Your browser is no longer supported

For the best possible experience using our website we recommend you upgrade to a newer version or another browser.

Your browser appears to have cookies disabled. For the best experience of this website, please enable cookies in your browser

We'll assume we have your consent to use cookies, for example so you won't need to log in each time you visit our site.
Learn more

Relief at last

ROADS: BNRR - Building a motorway today is not simply a civil engineering project, as Damian Arnold discovered on the Birmingham Northern Relief Road.

After years of argument, construction of the controversial Birmingham Northern Relief Road has begun.

It is Britain's first tolled motorway, and once the protesters were forced down from condemned trees along the route, the winning construction consortium hoped the eco-lobby had played its final hand.

So far so good for the CAMBBA consortium of Carillion, Alfred McAlpine, Amec and Balfour Beatty, charged with construction of the 43km route intended to relieve severe congestion along the M6.

Since starting construction in April, the task of shifting 5M. m 3of earth by October has been uninterrupted. The activists have turned their attention from the project to planned attacks on the scheme's financiers - Bank of America and Abbey National Treasury Services. On site the mood is upbeat.

The man entrusted with ensuring it remains that way is civil engineer and head of community relations Chris Jackson.

He admits he has a major challenge on his hands pacifying a hostile local community outraged at the prospect of a major source of noise and fume pollution blemishing the green fields north of Birmingham.

'Although the major protest seems to have finished there is still entrenched opposition to the scheme from some local people, ' he says. 'But the attitude is changing towards one of acceptance that the road is going to be built and a wish to be kept informed about the construction process.'

The CAMBBA team is also facing some major construction challenges. 'In some respects it's a nice straightforward piece of highway work but the scale is massive. It's the biggest job around bar CTRL, ' says Jackson.

The immediate challenge is to complete the 10M. m 3muckshift and more than 50 bridges by autumn 2002. This includes three major crossings of railway track which will need possessions from Railtrack. It is hoped that by 2003 the project team will be free to focus on carriageway works prior to completion in 2004 when client Midland Expressway takes over the road under a 53 year concession. Tolls are £2 for cars and £4 for HGVs.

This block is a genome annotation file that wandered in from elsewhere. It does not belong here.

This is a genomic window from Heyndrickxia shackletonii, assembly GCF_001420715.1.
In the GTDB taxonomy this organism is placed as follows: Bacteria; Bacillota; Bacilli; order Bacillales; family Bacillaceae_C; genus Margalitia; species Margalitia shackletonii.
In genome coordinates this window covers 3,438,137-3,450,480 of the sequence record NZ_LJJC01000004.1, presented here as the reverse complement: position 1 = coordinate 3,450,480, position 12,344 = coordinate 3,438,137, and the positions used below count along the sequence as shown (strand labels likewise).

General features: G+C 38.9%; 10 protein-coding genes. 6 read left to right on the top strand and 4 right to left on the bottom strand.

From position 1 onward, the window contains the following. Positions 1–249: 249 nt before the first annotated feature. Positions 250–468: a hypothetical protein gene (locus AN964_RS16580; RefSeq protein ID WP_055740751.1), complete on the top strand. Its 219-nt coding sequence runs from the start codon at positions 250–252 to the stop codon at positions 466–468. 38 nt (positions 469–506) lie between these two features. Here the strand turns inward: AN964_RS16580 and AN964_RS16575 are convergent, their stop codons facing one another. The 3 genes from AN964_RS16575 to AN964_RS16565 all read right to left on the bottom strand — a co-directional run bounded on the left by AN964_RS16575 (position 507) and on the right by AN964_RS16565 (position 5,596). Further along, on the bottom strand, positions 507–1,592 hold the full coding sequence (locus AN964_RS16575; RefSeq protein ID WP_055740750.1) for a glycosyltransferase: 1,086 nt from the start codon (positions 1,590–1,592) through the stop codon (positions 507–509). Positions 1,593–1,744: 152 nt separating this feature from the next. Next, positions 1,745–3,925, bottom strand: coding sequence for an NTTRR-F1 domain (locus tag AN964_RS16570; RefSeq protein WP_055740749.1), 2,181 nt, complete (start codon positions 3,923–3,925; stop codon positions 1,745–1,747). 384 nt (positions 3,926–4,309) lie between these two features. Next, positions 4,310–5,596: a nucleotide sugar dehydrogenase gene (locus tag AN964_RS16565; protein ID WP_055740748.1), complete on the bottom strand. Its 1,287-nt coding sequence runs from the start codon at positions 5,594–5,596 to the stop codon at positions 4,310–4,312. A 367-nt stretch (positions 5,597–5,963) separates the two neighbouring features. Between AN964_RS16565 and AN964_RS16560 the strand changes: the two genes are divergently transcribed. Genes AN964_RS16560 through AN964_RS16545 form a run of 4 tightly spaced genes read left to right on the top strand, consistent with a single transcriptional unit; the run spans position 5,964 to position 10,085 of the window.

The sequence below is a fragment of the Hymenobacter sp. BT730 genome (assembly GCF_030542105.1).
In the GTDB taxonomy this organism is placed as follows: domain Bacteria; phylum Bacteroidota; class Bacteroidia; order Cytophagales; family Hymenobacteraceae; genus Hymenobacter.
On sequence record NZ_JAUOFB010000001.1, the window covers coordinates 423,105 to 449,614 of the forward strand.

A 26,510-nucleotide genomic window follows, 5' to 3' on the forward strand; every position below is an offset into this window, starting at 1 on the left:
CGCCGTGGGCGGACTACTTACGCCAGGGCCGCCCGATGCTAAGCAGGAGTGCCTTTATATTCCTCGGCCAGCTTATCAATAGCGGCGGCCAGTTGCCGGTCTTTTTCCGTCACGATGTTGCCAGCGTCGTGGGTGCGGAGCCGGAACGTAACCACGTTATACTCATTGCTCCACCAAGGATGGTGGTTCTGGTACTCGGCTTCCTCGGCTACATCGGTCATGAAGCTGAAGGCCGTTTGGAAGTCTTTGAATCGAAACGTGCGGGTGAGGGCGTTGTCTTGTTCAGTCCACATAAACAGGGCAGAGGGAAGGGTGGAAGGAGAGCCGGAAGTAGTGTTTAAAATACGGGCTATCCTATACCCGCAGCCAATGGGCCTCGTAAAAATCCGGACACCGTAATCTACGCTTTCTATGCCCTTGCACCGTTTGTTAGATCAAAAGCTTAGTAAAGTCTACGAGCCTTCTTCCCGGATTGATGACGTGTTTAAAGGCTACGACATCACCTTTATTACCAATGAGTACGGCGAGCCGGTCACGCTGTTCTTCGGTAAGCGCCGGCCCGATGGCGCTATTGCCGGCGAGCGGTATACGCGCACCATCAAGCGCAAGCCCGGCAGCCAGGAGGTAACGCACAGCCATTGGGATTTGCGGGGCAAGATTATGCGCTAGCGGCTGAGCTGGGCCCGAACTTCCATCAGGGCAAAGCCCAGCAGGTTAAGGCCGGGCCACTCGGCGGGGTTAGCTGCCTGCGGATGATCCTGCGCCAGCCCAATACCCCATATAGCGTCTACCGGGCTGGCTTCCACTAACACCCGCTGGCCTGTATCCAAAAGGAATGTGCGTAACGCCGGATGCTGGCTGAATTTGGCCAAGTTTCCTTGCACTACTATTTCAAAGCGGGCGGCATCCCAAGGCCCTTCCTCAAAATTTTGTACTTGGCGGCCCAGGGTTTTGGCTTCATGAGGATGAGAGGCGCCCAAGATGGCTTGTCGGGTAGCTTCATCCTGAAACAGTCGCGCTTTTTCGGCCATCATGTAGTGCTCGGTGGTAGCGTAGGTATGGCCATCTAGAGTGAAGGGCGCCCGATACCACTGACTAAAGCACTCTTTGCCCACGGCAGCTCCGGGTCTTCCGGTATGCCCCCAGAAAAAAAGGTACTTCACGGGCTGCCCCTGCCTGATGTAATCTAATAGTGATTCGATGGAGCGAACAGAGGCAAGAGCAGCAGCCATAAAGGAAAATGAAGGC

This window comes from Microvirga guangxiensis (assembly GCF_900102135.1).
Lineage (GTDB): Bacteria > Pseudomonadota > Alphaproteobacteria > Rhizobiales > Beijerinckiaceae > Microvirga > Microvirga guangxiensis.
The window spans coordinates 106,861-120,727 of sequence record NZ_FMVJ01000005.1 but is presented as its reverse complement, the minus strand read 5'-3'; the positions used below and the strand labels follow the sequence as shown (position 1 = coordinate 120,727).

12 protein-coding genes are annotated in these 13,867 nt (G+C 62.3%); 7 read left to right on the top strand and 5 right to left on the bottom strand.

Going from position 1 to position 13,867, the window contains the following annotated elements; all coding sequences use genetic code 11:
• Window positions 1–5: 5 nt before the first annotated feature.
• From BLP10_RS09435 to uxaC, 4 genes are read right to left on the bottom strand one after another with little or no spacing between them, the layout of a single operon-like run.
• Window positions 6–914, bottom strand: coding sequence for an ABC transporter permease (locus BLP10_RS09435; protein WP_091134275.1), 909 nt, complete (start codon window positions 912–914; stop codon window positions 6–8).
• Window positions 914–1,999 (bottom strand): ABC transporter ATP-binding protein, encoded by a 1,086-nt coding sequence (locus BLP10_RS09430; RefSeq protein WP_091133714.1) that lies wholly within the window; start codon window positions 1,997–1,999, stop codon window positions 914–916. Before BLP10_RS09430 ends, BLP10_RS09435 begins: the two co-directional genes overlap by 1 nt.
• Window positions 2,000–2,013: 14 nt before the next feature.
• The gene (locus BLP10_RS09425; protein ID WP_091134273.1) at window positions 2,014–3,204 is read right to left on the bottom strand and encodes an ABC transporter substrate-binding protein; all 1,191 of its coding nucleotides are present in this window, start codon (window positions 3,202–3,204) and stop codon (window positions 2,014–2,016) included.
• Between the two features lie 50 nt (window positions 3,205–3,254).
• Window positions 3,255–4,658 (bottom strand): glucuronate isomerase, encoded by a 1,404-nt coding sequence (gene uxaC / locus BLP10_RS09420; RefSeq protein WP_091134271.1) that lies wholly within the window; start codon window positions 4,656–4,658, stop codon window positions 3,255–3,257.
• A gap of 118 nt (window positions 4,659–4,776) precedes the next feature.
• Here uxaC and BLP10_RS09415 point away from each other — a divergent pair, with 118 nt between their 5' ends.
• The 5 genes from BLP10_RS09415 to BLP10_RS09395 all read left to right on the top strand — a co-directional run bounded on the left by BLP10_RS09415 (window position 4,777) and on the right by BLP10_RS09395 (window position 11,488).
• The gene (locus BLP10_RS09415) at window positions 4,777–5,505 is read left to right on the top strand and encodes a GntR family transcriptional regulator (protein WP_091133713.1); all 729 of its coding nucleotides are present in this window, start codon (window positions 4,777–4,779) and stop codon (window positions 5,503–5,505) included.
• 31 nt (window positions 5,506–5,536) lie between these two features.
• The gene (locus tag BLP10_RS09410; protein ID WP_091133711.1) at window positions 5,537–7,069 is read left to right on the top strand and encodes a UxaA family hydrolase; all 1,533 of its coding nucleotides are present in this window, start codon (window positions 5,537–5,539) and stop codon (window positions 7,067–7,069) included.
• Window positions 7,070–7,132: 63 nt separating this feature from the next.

At the north end of the route is a major interchange with the M6 and the A460. Complex water course and utilities diversions will be needed to build an interchange with the A34 and A5 at Cannock. The middle of the route is open in character giving CAMBBA a chance to get on with the earthworks, while at the south end the BNRR converges with the M42 between junctions seven and eight involving complex widening work.

The £485.5M fixed price contract is subject to an 'appropriate amount of risk' including a huge design risk in constructing a 'phenomenal amount of culverts' and over 50 bridges. The 150 strong Arup/WS Atkins design team has simplified the bridge structures by using a reinforced earth abutment design that limits the amount of reinforced concrete work. Off site fabrication of composite steel and reinforced concrete deck will also speed the works.

CAMBBA's timetable for earth moving could prove challenging if last year's record rainfalls are repeated this autumn. It is hoping to move up to half the total this summer with a 108 strong fleet of scrapers, excavators and articulated dump trucks. AMPL - part of Alfred McAlpine - is in charge of the muckshift. 'Having AMPL on board gives us control over how we use materials excavated within the site, ' says Jackson. Sands and gravels from the excavation will be re-used in the scheme for concrete and pavement construction.

The earthworks have been balanced throughout the 43km route by splitting it into four sections and working them concurrently. This will allow teams in one section to be transferred to another in the event of delays.

The intention is that this will avoid problems experienced on the M60 around Manchester where delays resulted from working sections consecutively (NCE 2 November 2000). Staff from each contractor are involved in the four teams.

Environmental manager Tom Lawson has worked closely with environmental health officers representing residents to agree working conditions that enable CAMBBA to fulfil the punishing schedule. Noise limits are strictly imposed and work can only take place from 7am to 7pm Monday to Friday and 8am to 1pm on Saturday with no working on Sundays or Bank Holidays. Many residents are veterans of construction work on the nearby M42. They have got to know their rights and are determined to enforce them this time.

As construction kicks in, the charm offensive will continue with Jackson going into schools to emphasise the environmental mitigation CAMBBA has carried out. This ranges from installing bat boxes, translocation of ancient heathland and the discovery of ancient burial sites. He played a similar role on the equally controversial Manchester Airport second runway project and believes civil engineers with this kind of a liaison role should be standard on projects throughout the industry.

Have your say

You must sign in to make a comment

Please remember that the submission of any material is governed by our Terms and Conditions and by submitting material you confirm your agreement to these Terms and Conditions. Please note comments made online may also be published in the print edition of New Civil Engineer. Links may be included in your comments but HTML is not permitted.